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In Libya, a patchwork of militias keeping the peace, and straining it

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That makes strengthening national security forces a top priority for the new government, which has yet to be formed since national elections in July. On Thursday, a proposed cabinet lineup by Prime Minister-elect Mustafa Abu Shagur was rejected by the national assembly after a few hundred protesters from western towns with strong militias of their own flooded the parliament building, complaining the proposed government wasn't regionally inclusive.

Mr. Shagur has promised to propose a new cabinet by Sunday. Whether one will be approved then remains an open question. And until there's a government, building effective national security institutions is unlikely. The ICG warned that until then, the "reliance on revolutionary brigades and local armed forces will continue to be an uncertain wager.”

Militia men

The key is breaking down existing militia structures, says Fawzi Waniss, head of the Benghazi section of the Supreme Security Council (SSC), an auxiliary police force of militia fighters working under the interior ministry.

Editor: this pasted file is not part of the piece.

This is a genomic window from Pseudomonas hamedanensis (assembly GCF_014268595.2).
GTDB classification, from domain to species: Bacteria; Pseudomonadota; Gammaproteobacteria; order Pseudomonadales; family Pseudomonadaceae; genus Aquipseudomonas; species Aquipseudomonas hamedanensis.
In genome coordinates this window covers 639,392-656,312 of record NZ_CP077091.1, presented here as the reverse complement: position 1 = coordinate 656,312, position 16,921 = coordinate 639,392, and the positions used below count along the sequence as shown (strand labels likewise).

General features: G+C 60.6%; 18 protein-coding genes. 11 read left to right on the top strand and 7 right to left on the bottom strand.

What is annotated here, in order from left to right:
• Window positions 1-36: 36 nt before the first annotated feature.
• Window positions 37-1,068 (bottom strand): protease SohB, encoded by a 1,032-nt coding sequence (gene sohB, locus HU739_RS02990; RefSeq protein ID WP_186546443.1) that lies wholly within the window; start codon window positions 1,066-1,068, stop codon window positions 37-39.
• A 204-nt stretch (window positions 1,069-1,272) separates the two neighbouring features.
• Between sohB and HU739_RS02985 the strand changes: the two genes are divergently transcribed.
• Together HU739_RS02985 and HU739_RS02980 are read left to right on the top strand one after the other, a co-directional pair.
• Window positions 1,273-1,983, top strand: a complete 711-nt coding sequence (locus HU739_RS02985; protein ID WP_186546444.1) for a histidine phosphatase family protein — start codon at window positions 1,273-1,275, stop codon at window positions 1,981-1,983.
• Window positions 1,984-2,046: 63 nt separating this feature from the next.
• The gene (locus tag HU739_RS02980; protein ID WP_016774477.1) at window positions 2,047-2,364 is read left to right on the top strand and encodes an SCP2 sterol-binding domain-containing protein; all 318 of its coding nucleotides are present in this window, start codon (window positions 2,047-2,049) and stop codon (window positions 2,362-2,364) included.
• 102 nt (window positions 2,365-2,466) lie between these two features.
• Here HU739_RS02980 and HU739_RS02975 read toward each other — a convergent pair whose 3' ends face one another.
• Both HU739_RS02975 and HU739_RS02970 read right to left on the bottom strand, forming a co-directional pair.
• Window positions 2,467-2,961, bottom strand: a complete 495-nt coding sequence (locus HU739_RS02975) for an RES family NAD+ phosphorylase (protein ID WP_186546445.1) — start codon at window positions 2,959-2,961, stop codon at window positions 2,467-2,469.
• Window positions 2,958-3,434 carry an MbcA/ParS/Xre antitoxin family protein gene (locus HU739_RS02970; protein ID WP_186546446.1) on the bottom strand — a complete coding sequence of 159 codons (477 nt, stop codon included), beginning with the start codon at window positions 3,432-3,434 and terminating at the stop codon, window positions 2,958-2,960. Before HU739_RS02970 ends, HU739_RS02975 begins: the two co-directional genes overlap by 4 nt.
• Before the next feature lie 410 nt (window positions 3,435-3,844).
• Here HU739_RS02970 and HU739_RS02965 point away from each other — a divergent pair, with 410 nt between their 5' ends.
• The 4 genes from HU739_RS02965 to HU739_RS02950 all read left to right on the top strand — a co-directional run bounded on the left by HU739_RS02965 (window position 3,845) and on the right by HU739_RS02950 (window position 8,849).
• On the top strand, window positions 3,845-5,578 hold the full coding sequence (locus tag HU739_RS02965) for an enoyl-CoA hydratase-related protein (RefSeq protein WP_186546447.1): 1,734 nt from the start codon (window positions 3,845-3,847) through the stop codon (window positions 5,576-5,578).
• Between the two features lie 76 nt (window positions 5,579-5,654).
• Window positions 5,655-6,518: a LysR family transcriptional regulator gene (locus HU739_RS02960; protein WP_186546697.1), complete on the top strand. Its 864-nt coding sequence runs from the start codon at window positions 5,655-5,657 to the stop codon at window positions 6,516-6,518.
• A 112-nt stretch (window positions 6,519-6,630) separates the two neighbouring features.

The SCC and LSF have brought most militias under at least nominal government control, says Mr. Waniss. Others are more loosely aligned with the state, while still others remain independent. “In Tripoli, they allowed whole brigades to enter the SSC,” says Mr. Waniss. “That was a mistake.”

In August the loyalty of some of those brigades was questioned after SSC fighters in Tripoli stood by while hardliners from Islam's Salafy sect destroyed mosques which contained Sufi shrines and graves. Adherents of the Salafy school, which is predominant in Saudi Arabia, consider venerating saints apostasy. 

Waniss has roughly 18,000 men under his command. He says they were recruited as individuals, rather than en masses as members of existing militias. But in other places, some of the auxiliary cops were recruited before a vetting system was in place, casting doubt on their loyalties. 

Meanwhile, Waniss also faces a lack of money.

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